QUESTIONS have been asked whether an increasingly important office will be “viable” as a council endeavours to become carbon neutral.

At a meeting of Blaenau Gwent County Borough Council’s Regeneration committee on Wednesday, December 8, councillors were given a progress report on how the shift to zero carbon by 2030 is progressing.

One of the major pieces of work the council needs to do in the coming months is the “Building Readiness Assessment.”

This will look at all the energy efficiency of all the council’s buildings and properties, look at what needs to be done to make them climate friendly, and then assess the cost.

Due to the closure of Blaenau Gwent’s Civic Centre and a move towards new working practices, Anvil Court in Abertillery has become an important base for services, especially to the south of the county.

Cllr John Morgan pointed out that the report stated that the council’s ambition is that; “All public buildings supplied with low carbon heat by 2030.”

Cllr Morgan said: “It’s a very challenging ambitious target

“Which brings me to the suitability of Anvil Court.

“That’s going to be the main council building and it’s leased and will need a lot of investment to the condition required.”

Considering the work and cost it would take to turn Anvil Court into an efficient building Cllr Morgan asked whether the building was going to be “viable” in the future.

The council’s director of environment and economy, Richard Crook said: “We have to look and go through this process for all our buildings, to see what we need to do to get to that position of carbon zero by 2030 it’s a challenge for our council and the public sector as a whole.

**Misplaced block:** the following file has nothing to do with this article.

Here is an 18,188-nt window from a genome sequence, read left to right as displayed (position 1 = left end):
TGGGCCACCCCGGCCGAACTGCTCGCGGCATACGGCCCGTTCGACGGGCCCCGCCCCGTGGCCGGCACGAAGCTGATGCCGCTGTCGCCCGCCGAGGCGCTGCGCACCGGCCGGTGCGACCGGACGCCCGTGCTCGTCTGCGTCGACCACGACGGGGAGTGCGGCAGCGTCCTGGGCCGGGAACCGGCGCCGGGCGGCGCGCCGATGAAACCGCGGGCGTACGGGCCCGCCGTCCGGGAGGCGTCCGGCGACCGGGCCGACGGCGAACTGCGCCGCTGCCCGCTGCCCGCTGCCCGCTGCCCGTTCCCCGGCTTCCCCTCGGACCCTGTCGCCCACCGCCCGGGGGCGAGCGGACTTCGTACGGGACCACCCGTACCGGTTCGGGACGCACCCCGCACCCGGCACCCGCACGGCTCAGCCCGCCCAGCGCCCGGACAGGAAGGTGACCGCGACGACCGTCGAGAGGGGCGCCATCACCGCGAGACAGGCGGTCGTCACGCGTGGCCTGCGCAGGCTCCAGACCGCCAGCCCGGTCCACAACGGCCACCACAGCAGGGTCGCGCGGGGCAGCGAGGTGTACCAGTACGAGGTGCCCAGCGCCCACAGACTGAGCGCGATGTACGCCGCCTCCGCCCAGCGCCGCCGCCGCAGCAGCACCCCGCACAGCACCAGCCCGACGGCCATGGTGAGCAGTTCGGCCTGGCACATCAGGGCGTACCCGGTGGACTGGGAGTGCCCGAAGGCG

“No one knows what the cost is, we can’t give the answer for any specific buildings because we’re doing the work at the moment.

“It will lead to decisions across a number of buildings that we’ll have to make.”

Cllr Wayne Hodgins asked whether there would be extra funding to access to do this work?

Blaenau Gwent managing director Michelle Morris: “There will need to be significant investment across our property portfolio and schools, as any built will need to be to a net zero standard.

“Some of the resources we’ll use will be our own, through our capital programme.

“But the reality is we will be looking for support from other areas.”

“Other authorities will be looking for that investment as well as it’s going be huge across the public sector.”

“Where we can go for funding we will absolutely do that.

“The work we’re doing here is understanding what the challenges are and putting a plan together.”

She told councillors the results of the building assessment will need to be discussed next year – probably with the new council following the May local elections.

 

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